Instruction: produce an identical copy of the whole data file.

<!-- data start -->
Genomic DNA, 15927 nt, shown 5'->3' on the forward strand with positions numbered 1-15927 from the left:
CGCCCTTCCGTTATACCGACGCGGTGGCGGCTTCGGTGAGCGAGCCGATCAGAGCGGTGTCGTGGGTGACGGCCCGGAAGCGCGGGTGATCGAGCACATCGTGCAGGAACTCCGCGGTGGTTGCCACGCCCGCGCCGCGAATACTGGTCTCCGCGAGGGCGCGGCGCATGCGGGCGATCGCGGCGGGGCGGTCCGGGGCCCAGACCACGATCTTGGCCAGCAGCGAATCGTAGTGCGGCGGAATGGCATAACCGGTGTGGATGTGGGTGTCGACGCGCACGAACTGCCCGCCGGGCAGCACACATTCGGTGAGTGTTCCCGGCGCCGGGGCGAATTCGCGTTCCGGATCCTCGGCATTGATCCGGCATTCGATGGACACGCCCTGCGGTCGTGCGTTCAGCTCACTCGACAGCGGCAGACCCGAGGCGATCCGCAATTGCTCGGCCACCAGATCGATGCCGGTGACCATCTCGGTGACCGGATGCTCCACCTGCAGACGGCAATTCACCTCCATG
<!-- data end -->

Genomic DNA, 15927 nt, shown 5'->3' on the forward strand with positions numbered 1-15927 from the left:
CGCCCTTCCGTTATACCGACGCGGTGGCGGCTTCGGTGAGCGAGCCGATCAGAGCGGTGTCGTGGGTGACGGCCCGGAAGCGCGGGTGATCGAGCACATCGTGCAGGAACTCCGCGGTGGTTGCCACGCCCGCGCCGCGAATACTGGTCTCCGCGAGGGCGCGGCGCATGCGGGCGATCGCGGCGGGGCGGTCCGGGGCCCAGACCACGATCTTGGCCAGCAGCGAATCGTAGTGCGGCGGAATGGCATAACCGGTGTGGATGTGGGTGTCGACGCGCACGAACTGCCCGCCGGGCAGCACACATTCGGTGAGTGTTCCCGGCGCCGGGGCGAATTCGCGTTCCGGATCCTCGGCATTGATCCGGCATTCGATGGACACGCCCTGCGGTCGTGCGTTCAGCTCACTCGACAGCGGCAGACCCGAGGCGATCCGCAATTGCTCGGCCACCAGATCGATGCCGGTGACCATCTCGGTGACCGGATGCTCCACCTGCAGACGGCAATTCACCTCCATG